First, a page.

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In issue 309 -
When an Older Parrot Has Never Learned Skilful Flight – Complete Psittacine by Eb Cravens
In issue 309 -
Scarlet Macaws – were they really bred by indigenous people in the 12th century? Rosemary Low asks the question
In issue 309 -
Understanding the link between nutrition, hormonal behaviours and the avian endocrine system, Part 1 – The Holistic Parrot by Leslie Moran
In issue 309 -
The Yellow-eared Parrot – continues to expand its range in Colombia. By David Waugh, Correspondent, Loro Parque Fundación
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 The October 2023 edition of Parrots magazine (issue 309) will be available to download from 13th September via a link which will be emailed to subscribers. Single copies will be available from our online shop. You can save money by subscribing – find out more here.

What Makes - a Parrot - a Parrot?

Spreads for web 3

Megan Matthews sheds some light

The shape and use of the beak is probably the strongest ways to identify parrots. Some people call parrots Hookbills because of the shape of their beaks. Parrot beaks come in many shapes, sizes, shades, and configurations, but they all tend to curve downward and have a hook at the tip of the top mandible. I have occasionally heard parrots referred to as Hard-bills. They do have hard bills, but so do other birds. I can’t think of a bird that actually has a soft bill, but birds that are referred to as softbills describes the fact that they aren’t considered to be seed eaters and mostly eat soft foods such as insects, fruit, nectar, pollen, flowers, leaves and even animal matter such as baby birds.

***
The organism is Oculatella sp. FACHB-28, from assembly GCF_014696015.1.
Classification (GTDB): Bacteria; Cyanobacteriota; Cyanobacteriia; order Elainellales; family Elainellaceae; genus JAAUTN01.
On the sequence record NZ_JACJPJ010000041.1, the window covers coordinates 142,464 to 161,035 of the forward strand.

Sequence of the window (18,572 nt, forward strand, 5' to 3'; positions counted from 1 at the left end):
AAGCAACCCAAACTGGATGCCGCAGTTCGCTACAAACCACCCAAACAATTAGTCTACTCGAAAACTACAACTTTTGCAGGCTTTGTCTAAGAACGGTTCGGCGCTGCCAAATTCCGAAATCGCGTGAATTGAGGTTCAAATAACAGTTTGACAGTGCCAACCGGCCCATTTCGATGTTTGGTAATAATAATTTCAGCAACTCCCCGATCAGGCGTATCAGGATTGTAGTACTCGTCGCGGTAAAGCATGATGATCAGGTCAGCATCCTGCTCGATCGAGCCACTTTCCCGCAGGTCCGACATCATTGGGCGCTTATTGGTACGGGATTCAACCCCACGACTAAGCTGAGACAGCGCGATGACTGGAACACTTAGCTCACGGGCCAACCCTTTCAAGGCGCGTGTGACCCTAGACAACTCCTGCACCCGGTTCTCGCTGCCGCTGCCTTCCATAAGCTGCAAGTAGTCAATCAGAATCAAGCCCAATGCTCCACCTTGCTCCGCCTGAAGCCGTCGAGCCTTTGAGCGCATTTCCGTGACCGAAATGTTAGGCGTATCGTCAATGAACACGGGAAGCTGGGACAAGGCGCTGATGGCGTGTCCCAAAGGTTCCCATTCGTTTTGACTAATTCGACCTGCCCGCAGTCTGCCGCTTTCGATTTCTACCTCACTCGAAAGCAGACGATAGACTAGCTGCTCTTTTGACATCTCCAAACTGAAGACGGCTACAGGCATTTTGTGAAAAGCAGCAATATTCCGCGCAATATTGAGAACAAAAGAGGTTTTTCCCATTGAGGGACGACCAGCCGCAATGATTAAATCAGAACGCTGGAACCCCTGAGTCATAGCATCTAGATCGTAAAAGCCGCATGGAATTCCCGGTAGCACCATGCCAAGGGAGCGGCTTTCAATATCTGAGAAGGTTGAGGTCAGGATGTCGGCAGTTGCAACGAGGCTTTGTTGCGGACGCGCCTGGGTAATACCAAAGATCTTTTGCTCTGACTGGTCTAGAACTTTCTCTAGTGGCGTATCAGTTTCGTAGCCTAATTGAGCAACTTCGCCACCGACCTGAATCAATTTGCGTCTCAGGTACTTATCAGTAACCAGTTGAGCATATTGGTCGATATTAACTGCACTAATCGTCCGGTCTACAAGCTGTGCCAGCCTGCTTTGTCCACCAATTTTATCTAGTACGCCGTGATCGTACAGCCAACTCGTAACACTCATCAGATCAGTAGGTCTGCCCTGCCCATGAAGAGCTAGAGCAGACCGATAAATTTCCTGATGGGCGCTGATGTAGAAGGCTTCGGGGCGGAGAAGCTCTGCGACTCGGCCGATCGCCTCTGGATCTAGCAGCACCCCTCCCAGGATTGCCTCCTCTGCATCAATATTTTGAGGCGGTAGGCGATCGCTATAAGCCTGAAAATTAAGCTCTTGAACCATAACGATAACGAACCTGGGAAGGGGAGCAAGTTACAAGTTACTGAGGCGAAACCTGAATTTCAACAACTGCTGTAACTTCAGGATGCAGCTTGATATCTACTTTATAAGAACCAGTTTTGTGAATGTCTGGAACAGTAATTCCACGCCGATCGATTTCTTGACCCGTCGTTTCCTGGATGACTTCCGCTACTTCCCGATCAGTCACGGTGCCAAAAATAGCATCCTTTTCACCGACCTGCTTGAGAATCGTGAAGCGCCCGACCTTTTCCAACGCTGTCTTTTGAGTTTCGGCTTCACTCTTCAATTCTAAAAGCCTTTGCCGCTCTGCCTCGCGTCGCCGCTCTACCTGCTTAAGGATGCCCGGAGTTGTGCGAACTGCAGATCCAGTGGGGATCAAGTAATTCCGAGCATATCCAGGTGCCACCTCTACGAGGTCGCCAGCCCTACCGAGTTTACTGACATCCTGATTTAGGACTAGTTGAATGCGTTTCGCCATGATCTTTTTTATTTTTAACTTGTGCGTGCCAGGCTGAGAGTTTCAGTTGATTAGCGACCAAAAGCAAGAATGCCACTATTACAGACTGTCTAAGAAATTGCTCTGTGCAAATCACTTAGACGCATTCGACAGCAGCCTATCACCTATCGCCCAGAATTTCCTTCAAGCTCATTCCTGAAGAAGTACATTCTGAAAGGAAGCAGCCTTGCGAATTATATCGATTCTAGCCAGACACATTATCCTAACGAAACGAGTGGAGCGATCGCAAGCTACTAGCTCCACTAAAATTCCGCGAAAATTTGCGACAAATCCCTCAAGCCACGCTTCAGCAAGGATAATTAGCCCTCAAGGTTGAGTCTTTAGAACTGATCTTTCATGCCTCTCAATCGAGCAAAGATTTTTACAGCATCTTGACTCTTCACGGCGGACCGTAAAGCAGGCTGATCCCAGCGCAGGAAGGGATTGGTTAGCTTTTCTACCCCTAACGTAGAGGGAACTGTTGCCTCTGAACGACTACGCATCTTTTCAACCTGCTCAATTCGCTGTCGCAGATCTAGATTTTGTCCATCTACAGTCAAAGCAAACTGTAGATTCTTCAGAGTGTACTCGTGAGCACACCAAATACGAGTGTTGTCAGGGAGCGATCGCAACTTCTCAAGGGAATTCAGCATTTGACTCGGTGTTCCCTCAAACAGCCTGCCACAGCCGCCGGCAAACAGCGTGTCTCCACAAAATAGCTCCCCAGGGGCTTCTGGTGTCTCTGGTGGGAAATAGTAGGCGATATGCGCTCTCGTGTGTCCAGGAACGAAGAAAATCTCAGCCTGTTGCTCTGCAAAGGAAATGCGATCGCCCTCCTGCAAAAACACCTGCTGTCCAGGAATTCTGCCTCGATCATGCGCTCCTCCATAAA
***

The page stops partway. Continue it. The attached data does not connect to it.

Other birds with a down-curved beak with a ‘hook’ on the end are the raptors such as hawks, eagles, and falcon, but wait a minute. Science tells us new things on a regular basis. Genetic studies are showing us that the members of certain bird families may not be what we have always believed. A fascinating study shows that parrots and falcons shared many years of evolutionary history. Falcons don’t appear to be as closely related to the hawks and eagles that we always thought were their close relatives. The similarity of falcons with hawks may be an example of ‘convergent evolution’ where two unrelated species develop similar physical traits. Turns out that parrots and falcons are ‘long-lost cousins’ and parrots are actually related to the speed demons of the sky. One of the major differences between the two is that falcons are predators and parrots are prey animals. This could certainly account for very different behavioural patterns in the two groups of birds.

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